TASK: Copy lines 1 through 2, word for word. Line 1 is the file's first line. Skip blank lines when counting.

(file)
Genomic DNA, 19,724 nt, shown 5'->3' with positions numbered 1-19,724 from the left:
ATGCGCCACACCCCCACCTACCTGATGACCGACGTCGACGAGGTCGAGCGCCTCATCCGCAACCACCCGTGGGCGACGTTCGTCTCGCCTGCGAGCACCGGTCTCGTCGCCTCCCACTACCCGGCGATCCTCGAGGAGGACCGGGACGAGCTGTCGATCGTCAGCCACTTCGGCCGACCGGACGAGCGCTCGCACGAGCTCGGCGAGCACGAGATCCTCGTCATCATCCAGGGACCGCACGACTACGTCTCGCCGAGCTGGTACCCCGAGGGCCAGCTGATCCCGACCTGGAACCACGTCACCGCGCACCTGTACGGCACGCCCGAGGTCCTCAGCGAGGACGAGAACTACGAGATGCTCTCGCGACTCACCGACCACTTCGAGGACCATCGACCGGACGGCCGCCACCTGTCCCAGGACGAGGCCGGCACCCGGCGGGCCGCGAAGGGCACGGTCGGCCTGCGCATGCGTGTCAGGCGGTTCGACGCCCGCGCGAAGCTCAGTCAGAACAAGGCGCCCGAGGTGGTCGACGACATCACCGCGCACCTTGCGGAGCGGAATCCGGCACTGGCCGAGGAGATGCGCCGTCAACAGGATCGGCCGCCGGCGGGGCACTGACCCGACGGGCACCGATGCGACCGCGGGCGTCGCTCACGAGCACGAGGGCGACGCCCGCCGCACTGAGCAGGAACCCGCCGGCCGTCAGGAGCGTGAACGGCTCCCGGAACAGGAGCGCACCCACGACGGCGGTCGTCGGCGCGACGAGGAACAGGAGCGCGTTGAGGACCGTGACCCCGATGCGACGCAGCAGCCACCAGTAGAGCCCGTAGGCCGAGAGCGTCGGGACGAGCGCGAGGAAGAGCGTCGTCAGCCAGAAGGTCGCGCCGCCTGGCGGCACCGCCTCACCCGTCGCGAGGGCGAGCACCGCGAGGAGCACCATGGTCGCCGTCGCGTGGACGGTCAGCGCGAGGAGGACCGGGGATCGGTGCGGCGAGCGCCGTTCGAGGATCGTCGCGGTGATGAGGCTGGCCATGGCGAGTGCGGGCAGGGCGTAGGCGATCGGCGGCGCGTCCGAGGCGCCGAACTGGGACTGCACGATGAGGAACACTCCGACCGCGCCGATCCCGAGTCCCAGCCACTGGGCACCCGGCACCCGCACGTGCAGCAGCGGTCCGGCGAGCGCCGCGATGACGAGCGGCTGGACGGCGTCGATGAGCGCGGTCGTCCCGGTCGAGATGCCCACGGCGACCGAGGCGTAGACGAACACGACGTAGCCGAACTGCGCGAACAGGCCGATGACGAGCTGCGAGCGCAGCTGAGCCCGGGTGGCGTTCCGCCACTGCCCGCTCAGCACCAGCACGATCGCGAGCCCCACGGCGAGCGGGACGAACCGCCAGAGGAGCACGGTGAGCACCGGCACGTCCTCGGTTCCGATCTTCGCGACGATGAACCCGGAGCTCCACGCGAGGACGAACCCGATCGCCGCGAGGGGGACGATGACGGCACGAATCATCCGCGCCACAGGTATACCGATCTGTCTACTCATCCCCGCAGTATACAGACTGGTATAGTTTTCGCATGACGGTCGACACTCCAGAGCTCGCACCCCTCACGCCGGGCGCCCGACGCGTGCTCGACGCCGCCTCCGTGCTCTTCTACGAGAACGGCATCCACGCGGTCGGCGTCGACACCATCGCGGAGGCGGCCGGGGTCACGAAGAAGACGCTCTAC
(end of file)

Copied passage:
Genomic DNA, 19,724 nt, shown 5'->3' with positions numbered 1-19,724 from the left:
ATGCGCCACACCCCCACCTACCTGATGACCGACGTCGACGAGGTCGAGCGCCTCATCCGCAACCACCCGTGGGCGACGTTCGTCTCGCCTGCGAGCACCGGTCTCGTCGCCTCCCACTACCCGGCGATCCTCGAGGAGGACCGGGACGAGCTGTCGATCGTCAGCCACTTCGGCCGACCGGACGAGCGCTCGCACGAGCTCGGCGAGCACGAGATCCTCGTCATCATCCAGGGACCGCACGACTACGTCTCGCCGAGCTGGTACCCCGAGGGCCAGCTGATCCCGACCTGGAACCACGTCACCGCGCACCTGTACGGCACGCCCGAGGTCCTCAGCGAGGACGAGAACTACGAGATGCTCTCGCGACTCACCGACCACTTCGAGGACCATCGACCGGACGGCCGCCACCTGTCCCAGGACGAGGCCGGCACCCGGCGGGCCGCGAAGGGCACGGTCGGCCTGCGCATGCGTGTCAGGCGGTTCGACGCCCGCGCGAAGCTCAGTCAGAACAAGGCGCCCGAGGTGGTCGACGACATCACCGCGCACCTTGCGGAGCGGAATCCGGCACTGGCCGAGGAGATGCGCCGTCAACAGGATCGGCCGCCGGCGGGGCACTGACCCGACGGGCACCGATGCGACCGCGGGCGTCGCTCACGAGCACGAGGGCGACGCCCGCCGCACTGAGCAGGAACCCGCCGGCCGTCAGGAGCGTGAACGGCTCCCGGAACAGGAGCGCACCCACGACGGCGGTCGTCGGCGCGACGAGGAACAGGAGCGCGTTGAGGACCGTGACCCCGATGCGACGCAGCAGCCACCAGTAGAGCCCGTAGGCCGAGAGCGTCGGGACGAGCGCGAGGAAGAGCGTCGTCAGCCAGAAGGTCGCGCCGCCTGGCGGCACCGCCTCACCCGTCGCGAGGGCGAGCACCGCGAGGAGCACCATGGTCGCCGTCGCGTGGACGGTCAGCGCGAGGAGGACCGGGGATCGGTGCGGCGAGCGCCGTTCGAGGATCGTCGCGGTGATGAGGCTGGCCATGGCGAGTGCGGGCAGGGCGTAGGCGATCGGCGGCGCGTCCGAGGCGCCGAACTGGGACTGCACGATGAGGAACACTCCGACCGCGCCGATCCCGAGTCCCAGCCACTGGGCACCCGGCACCCGCACGTGCAGCAGCGGTCCGGCGAGCGCCGCGATGACGAGCGGCTGGACGGCGTCGATGAGCGCGGTCGTCCCGGTCGAGATGCCCACGGCGACCGAGGCGTAGACGAACACGACGTAGCCGAACTGCGCGAACAGGCCGATGACGAGCTGCGAGCGCAGCTGAGCCCGGGTGGCGTTCCGCCACTGCCCGCTCAGCACCAGCACGATCGCGAGCCCCACGGCGAGCGGGACGAACCGCCAGAGGAGCACGGTGAGCACCGGCACGTCCTCGGTTCCGATCTTCGCGACGATGAACCCGGAGCTCCACGCGAGGACGAACCCGATCGCCGCGAGGGGGACGATGACGGCACGAATCATCCGCGCCACAGGTATACCGATCTGTCTACTCATCCCCGCAGTATACAGACTGGTATAGTTTTCGCATGACGGTCGACACTCCAGAGCTCGCACCCCTCACGCCGGGCGCCCGACGCGTGCTCGACGCCGCCTCCGTGCTCTTCTACGAGAACGGCATCCACGCGGTCGGCGTCGACACCATCGCGGAGGCGGCCGGGGTCACGAAGAAGACGCTCTAC